โ€˜Dead Butt Syndromeโ€™ - SAY WHAT?! There are more and more articles coming out, especially in recent months in light of our global pandemic, about a supposed โ€˜dead butt syndromeโ€™, or โ€˜gluteal amnesiaโ€™. This condition is thought to be characterized by a personโ€™s body โ€˜forgettingโ€™ how to โ€˜turn onโ€™ or โ€˜fireโ€™ a gluteal contraction due to extended periods of time in a seated position. But can this actually happen? If it does happen, how does this actually happen anatomically? Can our glute muscles actually โ€˜forgetโ€™ how to activate properly? Do long periods of sitting actually have an effect on our muscle mass, appearance, and strength? In this article, we explore the validity of this topic about how to turn on your glutes as well as provide you with exercises that will actually target your glutes!

The deadlift is one of the best exercises for both the power and strength athlete as well as the recovering patient in rehab. Not only can the lift be progressively overloaded for a proper training/rehab stimulus, but most importantly, it gives individuals the confidence that they CAN in fact lift heavy objects off the floor and combats the notion that "the back is inherently fragile". I mean, if the back was so fragile could it withstand the forces from a world-record 501kg (1104.5lbs) deadlift set by Hafpor Julius Bjornsson, better known as "The Mountain" from the Game of Thrones!? Yes, we are all not built like a strongman, but that doesn't mean that our inherent anatomy precludes us from picking up heavy objects off the floor aka deadlifting. Every individual can and should be able to bend over and pick up an object off the floor. Think about how many times you have helped move furniture, open a garage door, or help a buddy lift an object. Failing to warm up properly before deadlifting is the biggest mistake one can make in the gym, especially when lifting heavier loads. In this article, we're going to go over deadlift warmup essentials to make sure you are prepared and ready to lift some furniture with a friend or hit a new PR in the gym!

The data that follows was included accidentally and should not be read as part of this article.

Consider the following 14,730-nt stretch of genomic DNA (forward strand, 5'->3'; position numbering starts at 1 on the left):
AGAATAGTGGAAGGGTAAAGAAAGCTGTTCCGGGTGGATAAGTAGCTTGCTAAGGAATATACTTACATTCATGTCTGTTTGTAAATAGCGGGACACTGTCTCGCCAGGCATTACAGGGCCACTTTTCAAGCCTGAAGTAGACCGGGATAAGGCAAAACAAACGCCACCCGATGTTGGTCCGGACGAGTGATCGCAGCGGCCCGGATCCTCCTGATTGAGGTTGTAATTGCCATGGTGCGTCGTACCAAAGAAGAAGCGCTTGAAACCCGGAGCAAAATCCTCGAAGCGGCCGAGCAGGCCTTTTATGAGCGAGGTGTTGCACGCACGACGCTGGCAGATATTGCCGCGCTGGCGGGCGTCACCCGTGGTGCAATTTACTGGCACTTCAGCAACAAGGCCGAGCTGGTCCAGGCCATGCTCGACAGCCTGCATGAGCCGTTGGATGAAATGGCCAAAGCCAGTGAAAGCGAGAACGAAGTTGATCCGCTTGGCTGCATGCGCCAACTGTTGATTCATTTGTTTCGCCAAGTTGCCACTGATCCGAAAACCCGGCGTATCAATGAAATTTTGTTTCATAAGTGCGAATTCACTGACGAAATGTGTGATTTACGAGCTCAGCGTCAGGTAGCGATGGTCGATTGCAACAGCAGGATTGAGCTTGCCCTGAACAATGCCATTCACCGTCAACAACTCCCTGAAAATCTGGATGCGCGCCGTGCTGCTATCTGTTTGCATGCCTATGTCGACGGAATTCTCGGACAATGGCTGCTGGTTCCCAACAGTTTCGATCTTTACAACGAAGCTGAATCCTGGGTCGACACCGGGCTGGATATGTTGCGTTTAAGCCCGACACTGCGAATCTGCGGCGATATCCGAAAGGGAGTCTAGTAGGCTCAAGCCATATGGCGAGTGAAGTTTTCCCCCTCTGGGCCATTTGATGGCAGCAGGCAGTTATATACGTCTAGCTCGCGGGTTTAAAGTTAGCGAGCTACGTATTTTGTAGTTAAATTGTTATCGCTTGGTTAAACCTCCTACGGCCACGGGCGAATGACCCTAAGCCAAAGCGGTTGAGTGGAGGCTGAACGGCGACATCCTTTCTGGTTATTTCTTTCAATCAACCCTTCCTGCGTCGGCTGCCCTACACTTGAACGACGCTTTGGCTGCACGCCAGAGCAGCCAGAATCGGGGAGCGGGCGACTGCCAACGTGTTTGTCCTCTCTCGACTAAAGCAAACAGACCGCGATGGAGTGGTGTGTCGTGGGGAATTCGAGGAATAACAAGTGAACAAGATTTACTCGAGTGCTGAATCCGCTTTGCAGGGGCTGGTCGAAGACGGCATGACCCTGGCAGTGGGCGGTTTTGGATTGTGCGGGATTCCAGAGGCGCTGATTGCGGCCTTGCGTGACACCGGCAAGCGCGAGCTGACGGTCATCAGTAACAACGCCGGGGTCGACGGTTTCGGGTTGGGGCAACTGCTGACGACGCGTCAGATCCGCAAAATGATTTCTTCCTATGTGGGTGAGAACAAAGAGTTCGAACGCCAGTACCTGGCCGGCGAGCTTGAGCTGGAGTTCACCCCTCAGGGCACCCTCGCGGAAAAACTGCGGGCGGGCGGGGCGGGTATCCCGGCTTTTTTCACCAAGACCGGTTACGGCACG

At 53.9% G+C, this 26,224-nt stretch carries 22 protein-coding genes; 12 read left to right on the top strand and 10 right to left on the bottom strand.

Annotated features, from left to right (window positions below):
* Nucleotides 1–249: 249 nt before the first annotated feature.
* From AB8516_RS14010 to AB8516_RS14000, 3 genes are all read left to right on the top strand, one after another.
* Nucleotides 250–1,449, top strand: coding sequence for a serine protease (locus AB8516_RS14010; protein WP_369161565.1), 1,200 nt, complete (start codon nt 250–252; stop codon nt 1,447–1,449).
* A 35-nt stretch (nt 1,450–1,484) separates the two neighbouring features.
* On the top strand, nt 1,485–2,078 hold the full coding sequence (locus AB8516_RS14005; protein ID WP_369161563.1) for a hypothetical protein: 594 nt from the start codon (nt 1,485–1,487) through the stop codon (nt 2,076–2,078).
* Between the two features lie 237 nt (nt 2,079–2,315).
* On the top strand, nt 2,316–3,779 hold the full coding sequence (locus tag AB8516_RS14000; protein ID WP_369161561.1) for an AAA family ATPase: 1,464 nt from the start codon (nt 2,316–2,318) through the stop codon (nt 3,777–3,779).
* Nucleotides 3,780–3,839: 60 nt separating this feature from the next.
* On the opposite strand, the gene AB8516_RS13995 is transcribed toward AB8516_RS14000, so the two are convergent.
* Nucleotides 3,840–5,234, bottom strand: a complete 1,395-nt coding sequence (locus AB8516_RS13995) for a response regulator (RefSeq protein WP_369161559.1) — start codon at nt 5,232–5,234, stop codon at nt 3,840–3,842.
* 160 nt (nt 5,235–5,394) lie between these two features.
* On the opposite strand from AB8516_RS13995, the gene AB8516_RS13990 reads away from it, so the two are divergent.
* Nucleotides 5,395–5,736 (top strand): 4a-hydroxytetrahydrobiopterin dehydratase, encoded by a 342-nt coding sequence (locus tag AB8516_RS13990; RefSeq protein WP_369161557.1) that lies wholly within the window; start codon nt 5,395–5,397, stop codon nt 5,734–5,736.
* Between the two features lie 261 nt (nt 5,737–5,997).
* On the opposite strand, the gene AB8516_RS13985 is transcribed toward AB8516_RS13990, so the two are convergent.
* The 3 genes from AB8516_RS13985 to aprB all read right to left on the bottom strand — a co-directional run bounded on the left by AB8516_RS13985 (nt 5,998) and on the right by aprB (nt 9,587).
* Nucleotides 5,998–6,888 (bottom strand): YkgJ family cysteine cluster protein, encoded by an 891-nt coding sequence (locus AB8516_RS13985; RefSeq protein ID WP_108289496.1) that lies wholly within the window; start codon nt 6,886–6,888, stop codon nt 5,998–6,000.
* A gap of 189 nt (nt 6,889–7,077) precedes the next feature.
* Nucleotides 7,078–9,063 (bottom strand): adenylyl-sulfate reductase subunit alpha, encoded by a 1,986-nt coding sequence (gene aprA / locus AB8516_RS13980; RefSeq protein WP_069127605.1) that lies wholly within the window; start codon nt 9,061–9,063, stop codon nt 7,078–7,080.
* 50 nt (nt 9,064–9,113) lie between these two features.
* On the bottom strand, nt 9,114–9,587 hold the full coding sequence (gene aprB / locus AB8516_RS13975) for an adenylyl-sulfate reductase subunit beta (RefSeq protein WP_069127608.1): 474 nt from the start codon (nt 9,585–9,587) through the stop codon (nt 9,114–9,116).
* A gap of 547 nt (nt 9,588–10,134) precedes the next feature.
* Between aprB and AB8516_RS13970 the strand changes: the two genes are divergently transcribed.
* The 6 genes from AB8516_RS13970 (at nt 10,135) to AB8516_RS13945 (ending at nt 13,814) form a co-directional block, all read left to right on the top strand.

The hip thrust has been increasing in popularity within the last decade. It is arguably the most effective movement to target the glutes. This article will demonstrate how to appropriately perform a hip thrust in addition to showing you many variations to improve the size and strength of your gluteal muscles. When looking at the literature we see how vital gluteal muscle function is in providing knee, pelvis, and trunk stability with the goal of [P]Rehabbing your lower quarter. This article will show you how to master the hip thrust. Your glutes will love you after performing these exercises! Learn how to master the hip thrust exercise!

The bridge is a versatile exercise that can be used for developing great gluteal muscle function. Individuals with back and hip pathologies are often taught to perform bridges in the hook-lying position, elevating the pelvis off the floor. This exercise is particularly useful for facilitating pelvic motions and strengthening the low back and hip extensors. In addition, O'Sullivan et al. have demonstrated the bridges ability to enhance motor control of the lumbo-pelvic region. This article will help you improve the bridge exercise!

The stork exercise (also referred to as the captain morgan exercise), is one of our all-time favorites for gluteus medius activation and neural priming prior to exercise. Not only is it already in a functional weight-bearing position, but you can ramp up as much activation as you want by pushing harder and harder into the wall. Follow along in this article as we show you stork exercise variations for gluteus medius activation, as well as other wall-supported hip exercises!